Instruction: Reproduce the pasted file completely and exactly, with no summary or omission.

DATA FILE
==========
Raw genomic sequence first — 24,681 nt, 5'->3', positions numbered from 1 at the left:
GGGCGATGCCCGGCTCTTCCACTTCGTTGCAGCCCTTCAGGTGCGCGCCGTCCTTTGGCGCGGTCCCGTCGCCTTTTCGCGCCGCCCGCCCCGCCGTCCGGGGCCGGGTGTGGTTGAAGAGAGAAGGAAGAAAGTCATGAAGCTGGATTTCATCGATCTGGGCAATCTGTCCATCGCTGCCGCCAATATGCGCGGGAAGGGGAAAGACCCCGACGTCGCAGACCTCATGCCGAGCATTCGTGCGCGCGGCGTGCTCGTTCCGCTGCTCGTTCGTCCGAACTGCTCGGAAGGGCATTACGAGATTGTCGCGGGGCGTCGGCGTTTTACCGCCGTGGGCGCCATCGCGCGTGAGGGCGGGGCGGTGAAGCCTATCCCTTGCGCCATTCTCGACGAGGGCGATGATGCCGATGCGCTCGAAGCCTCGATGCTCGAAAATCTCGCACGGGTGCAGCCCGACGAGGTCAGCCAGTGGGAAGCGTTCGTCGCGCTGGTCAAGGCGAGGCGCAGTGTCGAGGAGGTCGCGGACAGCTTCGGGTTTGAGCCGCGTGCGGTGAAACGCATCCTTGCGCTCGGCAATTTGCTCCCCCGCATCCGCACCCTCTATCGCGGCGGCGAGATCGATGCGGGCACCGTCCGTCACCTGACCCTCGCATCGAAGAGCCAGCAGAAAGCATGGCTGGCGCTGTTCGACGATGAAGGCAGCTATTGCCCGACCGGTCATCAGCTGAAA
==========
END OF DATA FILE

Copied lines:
Raw genomic sequence first — 24,681 nt, 5'->3', positions numbered from 1 at the left:
GGGCGATGCCCGGCTCTTCCACTTCGTTGCAGCCCTTCAGGTGCGCGCCGTCCTTTGGCGCGGTCCCGTCGCCTTTTCGCGCCGCCCGCCCCGCCGTCCGGGGCCGGGTGTGGTTGAAGAGAGAAGGAAGAAAGTCATGAAGCTGGATTTCATCGATCTGGGCAATCTGTCCATCGCTGCCGCCAATATGCGCGGGAAGGGGAAAGACCCCGACGTCGCAGACCTCATGCCGAGCATTCGTGCGCGCGGCGTGCTCGTTCCGCTGCTCGTTCGTCCGAACTGCTCGGAAGGGCATTACGAGATTGTCGCGGGGCGTCGGCGTTTTACCGCCGTGGGCGCCATCGCGCGTGAGGGCGGGGCGGTGAAGCCTATCCCTTGCGCCATTCTCGACGAGGGCGATGATGCCGATGCGCTCGAAGCCTCGATGCTCGAAAATCTCGCACGGGTGCAGCCCGACGAGGTCAGCCAGTGGGAAGCGTTCGTCGCGCTGGTCAAGGCGAGGCGCAGTGTCGAGGAGGTCGCGGACAGCTTCGGGTTTGAGCCGCGTGCGGTGAAACGCATCCTTGCGCTCGGCAATTTGCTCCCCCGCATCCGCACCCTCTATCGCGGCGGCGAGATCGATGCGGGCACCGTCCGTCACCTGACCCTCGCATCGAAGAGCCAGCAGAAAGCATGGCTGGCGCTGTTCGACGATGAAGGCAGCTATTGCCCGACCGGTCATCAGCTGAAA